Saturday, June 20, 2009

OSF Day 3: Macbeth and Don Quixote

We awoke once again to the dulcet smells of Dean's cooking at the Blue Moon Bed and Breakfast.  Today it was an apricot bake with the usual fresh squeezed orange juice, coffee, fresh fruit.  Again I went looking for Ty, his doggie.  Here's a picture of Will in front of the Blue Moon:


Then off to find Ed and friends.  Many of the Stanford theater crowd had come into town and were staying at a youth hostel on Main Street.  Ed made a spicy egg scramble with mushrooms and red peppers and chicken sausage, and it was delicious.  We ate our second breakfast and then took off to wonder more around Ashland before our 2:00 matinée.

Several of the nice people at the Blue Moon had recommended trying the trail nearby the creek, so we walked through the park to a lovely wide trail, and found a romantic bench overlooking the creek:


Then we had to take off to see Macbeth.  The play was well done, with a strong Lady Mac and abstract, post-atomic-bomb-esque sets, including a twisted, melted staircase and most striking, iron cast statues of people caught in muck lining the edge of the stage.  Macbeth is not a light play, as some fairly brutal murders take place (including the killing of a young child on stage), and I left it feeling dark and somewhat disgusted.  Will liked it, however, because of all the fight choreography, even though we both agreed that the actor playing the main role did too much shouting.

Between the matinée and the preview for Don Quixote we called Ed, who told us to meet the group at Alex's, a cute bar/restaurant on the plaza square.  When we got there the Stanford group had moved on to start cooking dinner, but Ed recommended we try Alex's famous Bloody Mary's.  We sat on the porch overlooking the square and sipping our Bloody Mary's, which Will said was quite a production including two different types of ground peppers, olive juice, and other ingredients as well as the tomato juice and vodka:


It was spicy, tangy, and perfect.  When we finished the Bloody Mary's, we headed again to the hostel to eat dinner with Ed and his crew.  We were excited to meet Eddie, who had played the teenage boy Danny (?) in the Music Man production we saw yesterday, at dinner with us.  Eddie had given the preview for Don Quixote in the past, so he gave us some of the information that he knew.

Will and I still sped off to make the 6:30 preview information about Don Quixote.  It is a novel written by a middle-aged gentleman (I think both Cervantes and the fictional Quixote were in their fifties at the time of the novel) and this play version contemplates the life that Cervantes led as well as Quixote.  Cervantes had a father who was a barber; he fought as a soldier and crippled his left hand valiantly in a naval battle; his ship was captured by pirates and he was sold into slavery; he came back to Spain and worked as a tax collector and other random jobs.  The OSF version of Don Quixote featured Cervantes as a mysterious character that continued to show up through the play, and it was great to know the information about his life ahead of time so that we could figure out that each of the fact tidbits about Cervantes in the play were based on biographical information.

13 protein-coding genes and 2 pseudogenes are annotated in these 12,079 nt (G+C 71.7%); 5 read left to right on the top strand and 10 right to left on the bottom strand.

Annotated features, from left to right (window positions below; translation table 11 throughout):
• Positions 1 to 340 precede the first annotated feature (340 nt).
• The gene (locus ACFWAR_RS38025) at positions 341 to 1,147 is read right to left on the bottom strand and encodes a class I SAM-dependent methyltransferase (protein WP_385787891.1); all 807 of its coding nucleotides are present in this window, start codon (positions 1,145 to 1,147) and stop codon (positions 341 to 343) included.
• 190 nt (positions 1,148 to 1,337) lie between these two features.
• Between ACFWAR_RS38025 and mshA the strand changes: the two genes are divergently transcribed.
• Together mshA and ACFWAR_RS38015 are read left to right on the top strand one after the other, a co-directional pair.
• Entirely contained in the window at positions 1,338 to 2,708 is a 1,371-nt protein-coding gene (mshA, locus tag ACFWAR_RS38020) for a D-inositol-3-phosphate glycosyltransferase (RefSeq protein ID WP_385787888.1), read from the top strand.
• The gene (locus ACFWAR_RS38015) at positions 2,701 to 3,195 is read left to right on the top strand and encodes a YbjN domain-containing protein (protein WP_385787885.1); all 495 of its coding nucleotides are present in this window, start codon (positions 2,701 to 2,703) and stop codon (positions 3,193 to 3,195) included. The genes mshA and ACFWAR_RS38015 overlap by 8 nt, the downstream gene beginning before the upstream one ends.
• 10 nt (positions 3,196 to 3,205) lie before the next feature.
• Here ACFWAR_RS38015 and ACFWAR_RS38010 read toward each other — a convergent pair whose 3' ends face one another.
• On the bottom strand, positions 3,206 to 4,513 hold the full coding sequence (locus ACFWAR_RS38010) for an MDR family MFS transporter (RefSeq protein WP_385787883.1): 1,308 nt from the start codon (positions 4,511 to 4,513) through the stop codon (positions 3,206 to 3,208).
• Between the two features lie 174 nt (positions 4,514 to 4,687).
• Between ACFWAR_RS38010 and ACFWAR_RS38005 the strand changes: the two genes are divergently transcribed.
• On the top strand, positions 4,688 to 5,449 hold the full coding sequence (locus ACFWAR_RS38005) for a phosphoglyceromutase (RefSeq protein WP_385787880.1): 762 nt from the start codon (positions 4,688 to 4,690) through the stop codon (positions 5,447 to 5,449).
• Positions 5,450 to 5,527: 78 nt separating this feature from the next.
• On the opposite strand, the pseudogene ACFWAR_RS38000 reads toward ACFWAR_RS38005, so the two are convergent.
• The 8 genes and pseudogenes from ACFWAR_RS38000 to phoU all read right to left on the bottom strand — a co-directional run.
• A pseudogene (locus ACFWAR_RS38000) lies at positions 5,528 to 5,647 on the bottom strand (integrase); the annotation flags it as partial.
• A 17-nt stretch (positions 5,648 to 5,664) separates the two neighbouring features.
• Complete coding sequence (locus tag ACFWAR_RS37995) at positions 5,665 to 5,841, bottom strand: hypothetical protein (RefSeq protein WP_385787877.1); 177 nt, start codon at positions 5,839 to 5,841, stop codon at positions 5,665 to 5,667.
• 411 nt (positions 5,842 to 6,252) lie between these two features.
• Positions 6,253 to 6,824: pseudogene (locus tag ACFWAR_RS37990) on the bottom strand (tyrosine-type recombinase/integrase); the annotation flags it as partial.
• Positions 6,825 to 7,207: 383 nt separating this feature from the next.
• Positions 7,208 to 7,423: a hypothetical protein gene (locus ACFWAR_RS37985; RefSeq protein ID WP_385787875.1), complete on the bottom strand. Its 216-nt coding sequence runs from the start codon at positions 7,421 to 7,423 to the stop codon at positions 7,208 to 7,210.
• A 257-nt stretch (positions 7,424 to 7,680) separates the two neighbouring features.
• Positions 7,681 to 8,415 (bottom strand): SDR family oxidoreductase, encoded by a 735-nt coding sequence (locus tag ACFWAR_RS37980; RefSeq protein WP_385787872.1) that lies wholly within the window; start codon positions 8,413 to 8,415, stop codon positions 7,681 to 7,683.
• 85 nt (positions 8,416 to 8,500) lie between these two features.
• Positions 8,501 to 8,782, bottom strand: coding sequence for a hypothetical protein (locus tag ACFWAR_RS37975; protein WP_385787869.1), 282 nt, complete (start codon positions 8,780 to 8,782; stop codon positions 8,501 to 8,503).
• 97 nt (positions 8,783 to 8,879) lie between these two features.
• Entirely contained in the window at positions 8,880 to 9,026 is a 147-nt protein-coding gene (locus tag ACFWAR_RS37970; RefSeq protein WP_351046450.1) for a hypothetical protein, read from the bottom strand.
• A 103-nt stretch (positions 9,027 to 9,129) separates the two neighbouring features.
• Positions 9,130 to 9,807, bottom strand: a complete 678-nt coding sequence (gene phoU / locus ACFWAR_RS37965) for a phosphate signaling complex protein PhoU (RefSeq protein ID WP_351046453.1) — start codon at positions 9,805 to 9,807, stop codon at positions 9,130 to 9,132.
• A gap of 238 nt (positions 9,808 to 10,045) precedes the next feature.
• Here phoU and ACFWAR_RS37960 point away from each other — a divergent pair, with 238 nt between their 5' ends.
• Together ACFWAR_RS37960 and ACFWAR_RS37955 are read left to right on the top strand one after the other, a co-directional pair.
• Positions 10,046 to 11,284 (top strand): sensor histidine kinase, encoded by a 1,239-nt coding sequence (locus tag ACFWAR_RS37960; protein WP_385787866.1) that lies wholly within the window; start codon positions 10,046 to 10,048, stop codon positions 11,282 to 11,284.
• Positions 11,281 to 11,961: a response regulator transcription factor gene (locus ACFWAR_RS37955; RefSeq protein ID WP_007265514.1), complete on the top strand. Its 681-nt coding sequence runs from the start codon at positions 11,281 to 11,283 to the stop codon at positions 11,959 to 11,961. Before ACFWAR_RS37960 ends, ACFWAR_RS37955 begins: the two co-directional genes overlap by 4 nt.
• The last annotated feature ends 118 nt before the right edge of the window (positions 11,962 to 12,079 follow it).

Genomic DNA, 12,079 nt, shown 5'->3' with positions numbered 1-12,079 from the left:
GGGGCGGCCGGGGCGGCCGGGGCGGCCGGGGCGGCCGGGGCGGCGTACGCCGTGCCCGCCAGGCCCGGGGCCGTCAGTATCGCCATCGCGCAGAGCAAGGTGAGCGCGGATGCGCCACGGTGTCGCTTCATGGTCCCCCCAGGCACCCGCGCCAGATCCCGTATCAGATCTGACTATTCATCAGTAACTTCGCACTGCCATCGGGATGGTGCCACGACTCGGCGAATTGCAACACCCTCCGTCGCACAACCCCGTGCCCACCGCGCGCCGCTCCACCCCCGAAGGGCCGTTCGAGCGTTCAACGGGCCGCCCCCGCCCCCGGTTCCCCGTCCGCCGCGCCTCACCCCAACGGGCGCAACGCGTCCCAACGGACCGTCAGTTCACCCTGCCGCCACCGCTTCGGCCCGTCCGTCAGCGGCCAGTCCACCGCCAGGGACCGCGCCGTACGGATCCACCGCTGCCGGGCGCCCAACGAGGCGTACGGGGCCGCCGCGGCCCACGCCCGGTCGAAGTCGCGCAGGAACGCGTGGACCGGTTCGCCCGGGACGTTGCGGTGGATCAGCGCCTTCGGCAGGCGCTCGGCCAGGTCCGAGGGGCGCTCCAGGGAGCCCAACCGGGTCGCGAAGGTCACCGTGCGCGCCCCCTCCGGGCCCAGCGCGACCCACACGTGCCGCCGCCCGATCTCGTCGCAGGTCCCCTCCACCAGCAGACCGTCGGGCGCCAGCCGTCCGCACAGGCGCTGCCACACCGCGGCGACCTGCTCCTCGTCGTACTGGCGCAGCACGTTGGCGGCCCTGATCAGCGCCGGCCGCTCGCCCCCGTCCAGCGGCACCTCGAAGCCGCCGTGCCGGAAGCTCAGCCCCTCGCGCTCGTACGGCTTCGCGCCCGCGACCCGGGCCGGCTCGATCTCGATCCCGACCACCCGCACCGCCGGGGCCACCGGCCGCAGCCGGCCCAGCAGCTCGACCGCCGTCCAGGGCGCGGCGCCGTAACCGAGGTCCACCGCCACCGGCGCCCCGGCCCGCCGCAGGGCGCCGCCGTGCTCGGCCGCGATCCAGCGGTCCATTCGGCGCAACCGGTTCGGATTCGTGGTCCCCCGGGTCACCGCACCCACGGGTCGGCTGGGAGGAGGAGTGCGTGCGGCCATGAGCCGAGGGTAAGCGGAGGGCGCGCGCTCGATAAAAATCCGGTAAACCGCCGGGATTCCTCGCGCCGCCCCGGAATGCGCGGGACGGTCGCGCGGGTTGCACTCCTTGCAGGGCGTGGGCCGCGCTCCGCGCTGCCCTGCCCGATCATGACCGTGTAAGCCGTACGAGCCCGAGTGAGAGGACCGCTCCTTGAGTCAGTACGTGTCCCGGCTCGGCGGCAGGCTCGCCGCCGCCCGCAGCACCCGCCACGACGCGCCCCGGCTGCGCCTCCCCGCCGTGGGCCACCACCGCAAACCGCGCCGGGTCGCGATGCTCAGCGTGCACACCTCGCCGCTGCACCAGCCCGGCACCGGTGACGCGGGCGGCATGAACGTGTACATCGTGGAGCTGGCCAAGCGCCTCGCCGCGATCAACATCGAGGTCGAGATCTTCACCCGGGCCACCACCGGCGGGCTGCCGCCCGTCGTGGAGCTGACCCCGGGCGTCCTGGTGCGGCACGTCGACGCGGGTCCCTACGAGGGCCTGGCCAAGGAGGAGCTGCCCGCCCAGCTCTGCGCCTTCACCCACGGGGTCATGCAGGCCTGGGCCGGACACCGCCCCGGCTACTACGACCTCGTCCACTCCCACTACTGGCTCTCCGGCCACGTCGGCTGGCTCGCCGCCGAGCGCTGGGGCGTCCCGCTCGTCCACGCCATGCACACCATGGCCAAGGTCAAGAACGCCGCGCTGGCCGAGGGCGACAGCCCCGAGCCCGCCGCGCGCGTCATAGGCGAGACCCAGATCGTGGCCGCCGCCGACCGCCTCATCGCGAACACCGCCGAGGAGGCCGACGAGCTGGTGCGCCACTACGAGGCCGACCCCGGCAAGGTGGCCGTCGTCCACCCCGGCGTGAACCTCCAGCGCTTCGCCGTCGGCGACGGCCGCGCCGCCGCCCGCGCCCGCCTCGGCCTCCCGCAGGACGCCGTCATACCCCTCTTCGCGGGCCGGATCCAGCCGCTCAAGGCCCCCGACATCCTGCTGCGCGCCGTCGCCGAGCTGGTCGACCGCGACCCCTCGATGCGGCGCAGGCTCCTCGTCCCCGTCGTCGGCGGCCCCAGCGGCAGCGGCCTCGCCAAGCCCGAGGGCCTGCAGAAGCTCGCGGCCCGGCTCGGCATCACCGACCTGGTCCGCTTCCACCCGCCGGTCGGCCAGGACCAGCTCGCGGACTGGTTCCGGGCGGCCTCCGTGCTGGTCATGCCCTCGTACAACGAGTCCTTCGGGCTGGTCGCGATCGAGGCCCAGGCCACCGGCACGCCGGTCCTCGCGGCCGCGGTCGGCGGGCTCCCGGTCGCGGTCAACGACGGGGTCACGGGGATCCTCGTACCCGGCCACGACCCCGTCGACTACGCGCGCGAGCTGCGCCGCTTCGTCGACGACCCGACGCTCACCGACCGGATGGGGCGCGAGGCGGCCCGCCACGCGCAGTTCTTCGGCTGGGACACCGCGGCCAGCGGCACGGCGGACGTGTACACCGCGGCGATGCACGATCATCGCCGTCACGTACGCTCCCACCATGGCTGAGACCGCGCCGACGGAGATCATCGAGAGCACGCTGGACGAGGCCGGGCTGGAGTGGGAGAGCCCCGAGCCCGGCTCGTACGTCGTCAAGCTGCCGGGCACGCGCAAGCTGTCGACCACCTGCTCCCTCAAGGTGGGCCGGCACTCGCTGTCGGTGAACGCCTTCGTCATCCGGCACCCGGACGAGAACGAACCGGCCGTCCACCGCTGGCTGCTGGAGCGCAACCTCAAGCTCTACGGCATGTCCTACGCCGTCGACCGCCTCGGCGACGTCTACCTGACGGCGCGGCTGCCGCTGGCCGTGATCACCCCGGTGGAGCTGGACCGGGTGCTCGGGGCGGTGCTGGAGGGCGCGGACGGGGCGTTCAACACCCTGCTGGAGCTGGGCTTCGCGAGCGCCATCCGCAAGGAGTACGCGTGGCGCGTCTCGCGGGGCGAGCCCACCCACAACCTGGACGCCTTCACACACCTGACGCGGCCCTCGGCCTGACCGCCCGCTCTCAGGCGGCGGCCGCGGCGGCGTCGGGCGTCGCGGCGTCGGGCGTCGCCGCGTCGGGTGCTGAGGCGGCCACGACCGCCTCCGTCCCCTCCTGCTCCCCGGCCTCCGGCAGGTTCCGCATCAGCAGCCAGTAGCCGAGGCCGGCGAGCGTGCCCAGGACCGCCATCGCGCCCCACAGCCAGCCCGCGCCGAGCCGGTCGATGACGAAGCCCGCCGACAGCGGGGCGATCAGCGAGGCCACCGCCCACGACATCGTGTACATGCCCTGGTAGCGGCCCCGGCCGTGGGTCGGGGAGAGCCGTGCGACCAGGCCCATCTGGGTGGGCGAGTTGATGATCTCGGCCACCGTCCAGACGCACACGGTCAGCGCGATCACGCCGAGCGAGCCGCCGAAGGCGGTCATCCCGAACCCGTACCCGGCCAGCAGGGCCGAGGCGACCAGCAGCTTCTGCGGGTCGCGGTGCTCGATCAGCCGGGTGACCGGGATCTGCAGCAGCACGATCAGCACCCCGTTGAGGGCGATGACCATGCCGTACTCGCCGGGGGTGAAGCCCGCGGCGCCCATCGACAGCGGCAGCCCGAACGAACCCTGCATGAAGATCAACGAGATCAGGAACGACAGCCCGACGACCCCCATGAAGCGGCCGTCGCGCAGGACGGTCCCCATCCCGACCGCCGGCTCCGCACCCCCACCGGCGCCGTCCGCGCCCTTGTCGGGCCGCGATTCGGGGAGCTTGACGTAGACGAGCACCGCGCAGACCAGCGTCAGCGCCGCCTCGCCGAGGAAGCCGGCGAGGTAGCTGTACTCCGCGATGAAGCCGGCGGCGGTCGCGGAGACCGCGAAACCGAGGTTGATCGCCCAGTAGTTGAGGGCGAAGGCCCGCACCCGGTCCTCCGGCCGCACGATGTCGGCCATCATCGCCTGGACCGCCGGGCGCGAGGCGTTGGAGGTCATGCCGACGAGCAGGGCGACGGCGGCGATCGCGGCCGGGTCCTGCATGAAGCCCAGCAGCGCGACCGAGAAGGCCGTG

Following the preview, we had some time to kill, so we went to a cafe for some coffee and fruit pie:


We are chugging our way through Independent People, an Icelandic book by Halldor Laxness, and we read out loud to each other while sipping our coffee and munching on our pies.  Then still with some time to kill, we found a trendy, friendly wine bar called Liquid Assets, where we had a glass of wine before heading into the evening show.

Don Quixote we both agreed was by far our favorite show of the six, which was great because we finished on a high point.  It featured the extensive use of ingenious puppets to set the scene, to include animals (such as vultures, owls, ducks) to set the mood of the play, and to delightfully represent the "foes" that Don Quixote defeats.  For example, OSF made a flock of sheep out of socks (think: sock stuffed with another sock to add weight, and then attached by the top to the frame so that the fleece all moved with the puppet).  When Don Quixote mistook the flock of sheep for attacking armies and slaughters them, the puppeteers turned the sheep upside down, revealing red socks beneath the white socks -- dead sheep.  The creativity involved in creating windmills, donkeys, the horse, and The Enchanter (a symbol for Don Quixote's fear of failure and of death) reminded me of The Lion King -- creative, ingenious, and charming.

The bottom line, however, is that I cared for Don Quixote.  I was concerned through the entire play that they would kill him at the end (which Ed said should have happened), and was delighted that they found another way of tying up the story.  I am a sucker for stories about people who believe in their dreams, and Don Quixote is always kind, always chivalric, and always just.

It was supposed to rain today, but it held off all day and just started sprinkling in the last scene of the play.  How perfect.